What follows appeared at the Isaac Brock Society:
United States IRS international revenue officers admit they they have a few problems in “International Collection cases” and really could use Canada’s help.
The IRS difficulties include:
“—The taxpayer could pay, but the IRS was unable to collect the liability because the taxpayer resides in a foreign country.
—The IRS was unable to locate the taxpayer or their assets [Canada’s FATCA agreement should be very helpful.]
—The IRS was unable to contact a taxpayer, and although the taxpayer’s address was known, there was no means to enforce collection.”
The IRS expects to get around these problems in part with a CUSTOMS HOLD:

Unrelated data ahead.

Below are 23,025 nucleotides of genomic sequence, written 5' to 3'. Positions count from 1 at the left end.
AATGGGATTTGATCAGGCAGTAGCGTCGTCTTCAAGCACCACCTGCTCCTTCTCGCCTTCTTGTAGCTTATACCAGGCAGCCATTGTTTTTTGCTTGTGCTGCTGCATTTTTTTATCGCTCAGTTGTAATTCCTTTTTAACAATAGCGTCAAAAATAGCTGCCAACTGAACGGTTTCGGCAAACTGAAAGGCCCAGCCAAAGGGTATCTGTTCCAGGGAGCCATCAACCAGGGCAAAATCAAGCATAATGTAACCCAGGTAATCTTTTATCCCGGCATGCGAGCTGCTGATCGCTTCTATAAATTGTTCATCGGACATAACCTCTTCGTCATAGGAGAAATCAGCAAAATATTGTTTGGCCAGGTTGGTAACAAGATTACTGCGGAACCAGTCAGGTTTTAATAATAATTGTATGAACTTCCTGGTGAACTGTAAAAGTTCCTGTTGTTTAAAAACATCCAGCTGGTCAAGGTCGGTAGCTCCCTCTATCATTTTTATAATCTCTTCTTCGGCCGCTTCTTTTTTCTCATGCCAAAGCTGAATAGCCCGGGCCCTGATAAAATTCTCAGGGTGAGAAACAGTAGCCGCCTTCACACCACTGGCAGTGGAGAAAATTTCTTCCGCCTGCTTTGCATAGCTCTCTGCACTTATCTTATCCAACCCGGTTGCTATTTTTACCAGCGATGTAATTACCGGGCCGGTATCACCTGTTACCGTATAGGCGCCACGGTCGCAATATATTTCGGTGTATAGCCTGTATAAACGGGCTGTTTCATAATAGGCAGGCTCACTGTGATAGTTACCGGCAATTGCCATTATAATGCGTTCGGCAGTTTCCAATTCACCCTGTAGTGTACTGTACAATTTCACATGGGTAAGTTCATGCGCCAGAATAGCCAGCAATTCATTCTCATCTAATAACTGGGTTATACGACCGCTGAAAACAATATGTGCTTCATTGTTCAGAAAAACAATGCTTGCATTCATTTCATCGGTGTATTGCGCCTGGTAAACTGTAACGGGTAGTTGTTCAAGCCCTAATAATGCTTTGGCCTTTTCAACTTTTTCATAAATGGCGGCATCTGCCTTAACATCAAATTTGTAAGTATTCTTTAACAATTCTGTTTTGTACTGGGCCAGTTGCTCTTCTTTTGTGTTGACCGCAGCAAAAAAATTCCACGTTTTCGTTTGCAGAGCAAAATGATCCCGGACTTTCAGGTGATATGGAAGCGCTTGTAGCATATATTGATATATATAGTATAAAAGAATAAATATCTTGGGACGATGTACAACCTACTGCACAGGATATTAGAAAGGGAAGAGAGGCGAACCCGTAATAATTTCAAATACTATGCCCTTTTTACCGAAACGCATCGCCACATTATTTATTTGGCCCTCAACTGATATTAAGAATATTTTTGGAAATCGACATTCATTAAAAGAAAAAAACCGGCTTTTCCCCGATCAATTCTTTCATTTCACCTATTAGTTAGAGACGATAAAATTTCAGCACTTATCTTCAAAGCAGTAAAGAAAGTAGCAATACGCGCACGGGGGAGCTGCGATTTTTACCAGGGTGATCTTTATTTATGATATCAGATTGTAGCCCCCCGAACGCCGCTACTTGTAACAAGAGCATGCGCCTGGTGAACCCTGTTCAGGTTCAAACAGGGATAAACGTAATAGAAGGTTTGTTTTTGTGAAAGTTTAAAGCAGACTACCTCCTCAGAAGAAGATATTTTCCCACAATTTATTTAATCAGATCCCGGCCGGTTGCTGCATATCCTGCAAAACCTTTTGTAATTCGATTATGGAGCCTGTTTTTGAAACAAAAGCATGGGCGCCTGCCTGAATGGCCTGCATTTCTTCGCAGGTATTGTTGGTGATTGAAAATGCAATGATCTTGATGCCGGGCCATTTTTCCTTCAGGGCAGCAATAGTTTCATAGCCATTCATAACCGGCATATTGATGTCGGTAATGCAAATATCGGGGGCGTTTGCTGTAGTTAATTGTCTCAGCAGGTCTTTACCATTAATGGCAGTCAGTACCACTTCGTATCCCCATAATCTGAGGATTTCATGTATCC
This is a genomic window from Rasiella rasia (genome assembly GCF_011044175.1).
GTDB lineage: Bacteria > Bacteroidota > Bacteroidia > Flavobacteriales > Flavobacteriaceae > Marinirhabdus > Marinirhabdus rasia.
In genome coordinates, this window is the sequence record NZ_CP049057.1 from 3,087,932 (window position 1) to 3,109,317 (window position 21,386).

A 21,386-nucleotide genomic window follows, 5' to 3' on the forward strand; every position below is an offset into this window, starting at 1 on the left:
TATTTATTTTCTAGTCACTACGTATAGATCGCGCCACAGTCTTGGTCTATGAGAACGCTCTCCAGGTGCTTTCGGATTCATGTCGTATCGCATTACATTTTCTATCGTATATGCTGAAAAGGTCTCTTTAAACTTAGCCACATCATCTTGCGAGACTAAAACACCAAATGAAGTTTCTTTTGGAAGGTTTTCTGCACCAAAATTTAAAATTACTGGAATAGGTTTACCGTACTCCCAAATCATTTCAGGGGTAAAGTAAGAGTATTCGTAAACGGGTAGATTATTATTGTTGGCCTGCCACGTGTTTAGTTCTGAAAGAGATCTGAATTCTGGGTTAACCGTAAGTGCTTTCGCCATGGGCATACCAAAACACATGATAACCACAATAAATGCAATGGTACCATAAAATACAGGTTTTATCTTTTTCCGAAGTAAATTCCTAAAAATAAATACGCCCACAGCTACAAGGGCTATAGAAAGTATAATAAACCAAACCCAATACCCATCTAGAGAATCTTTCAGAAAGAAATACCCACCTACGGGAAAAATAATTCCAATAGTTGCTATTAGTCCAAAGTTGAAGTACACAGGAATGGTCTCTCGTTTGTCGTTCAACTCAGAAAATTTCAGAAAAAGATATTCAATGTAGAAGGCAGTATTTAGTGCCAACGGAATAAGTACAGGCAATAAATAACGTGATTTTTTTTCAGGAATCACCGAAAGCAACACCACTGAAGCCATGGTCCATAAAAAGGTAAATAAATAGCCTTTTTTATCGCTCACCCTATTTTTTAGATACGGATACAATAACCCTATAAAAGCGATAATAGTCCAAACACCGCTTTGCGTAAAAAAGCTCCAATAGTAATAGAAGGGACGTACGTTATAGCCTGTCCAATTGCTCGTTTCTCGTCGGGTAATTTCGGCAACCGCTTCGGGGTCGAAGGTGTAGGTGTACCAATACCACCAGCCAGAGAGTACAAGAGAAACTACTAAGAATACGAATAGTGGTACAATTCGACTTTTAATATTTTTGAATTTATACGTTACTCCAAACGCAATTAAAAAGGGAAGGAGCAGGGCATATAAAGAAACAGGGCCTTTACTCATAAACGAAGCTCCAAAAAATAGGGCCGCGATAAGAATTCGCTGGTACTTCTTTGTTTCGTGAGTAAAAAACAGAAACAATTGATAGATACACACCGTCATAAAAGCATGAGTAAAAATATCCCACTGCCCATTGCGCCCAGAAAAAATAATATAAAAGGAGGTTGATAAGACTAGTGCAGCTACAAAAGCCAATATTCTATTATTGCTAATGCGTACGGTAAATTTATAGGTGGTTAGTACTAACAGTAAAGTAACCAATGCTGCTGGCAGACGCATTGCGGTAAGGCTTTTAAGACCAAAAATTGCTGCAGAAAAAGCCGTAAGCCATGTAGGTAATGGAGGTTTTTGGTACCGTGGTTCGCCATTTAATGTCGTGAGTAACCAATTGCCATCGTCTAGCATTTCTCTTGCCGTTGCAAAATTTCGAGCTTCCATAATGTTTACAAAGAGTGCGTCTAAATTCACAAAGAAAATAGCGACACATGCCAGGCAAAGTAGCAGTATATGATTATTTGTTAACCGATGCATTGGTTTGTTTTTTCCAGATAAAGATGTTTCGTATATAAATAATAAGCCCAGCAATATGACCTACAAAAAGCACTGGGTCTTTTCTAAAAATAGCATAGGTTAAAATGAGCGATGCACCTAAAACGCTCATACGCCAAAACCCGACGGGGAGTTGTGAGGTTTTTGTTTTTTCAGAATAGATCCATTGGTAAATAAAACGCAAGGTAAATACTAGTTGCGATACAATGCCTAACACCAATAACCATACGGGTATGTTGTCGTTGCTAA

“International revenue officers can request that a Customs Hold be input into the Treasury Enforcement Communication System (TECS) for delinquent taxpayers.
Once the taxpayer is on the TECS, the U.S. Department of Homeland Security (DHS) notifies the IRS whenever the taxpayer travels into the United States [Last week a Canadian notified me that this threat was made to him by an IRS official — He and I wondered why Homeland Security would be involved. Now we know.]
During our interviews with a judgmental sample of 15 international revenue officers and all five group managers, many identified the Customs Hold as one of the most effective enforcement tools available to them in dealing with delinquent international taxpayers. International revenue officers use information obtained through a Customs Hold to attempt to contact the taxpayers while they are in the United States and/or locate the taxpayers’ assets.”
The Canadian government also wants to help the United States collect money from “delinquent” Canadian citizens resident in Canada by helping the U.S. enforce the FATCA law. It agreed to do this only because it is afraid of economic retaliation by the United States.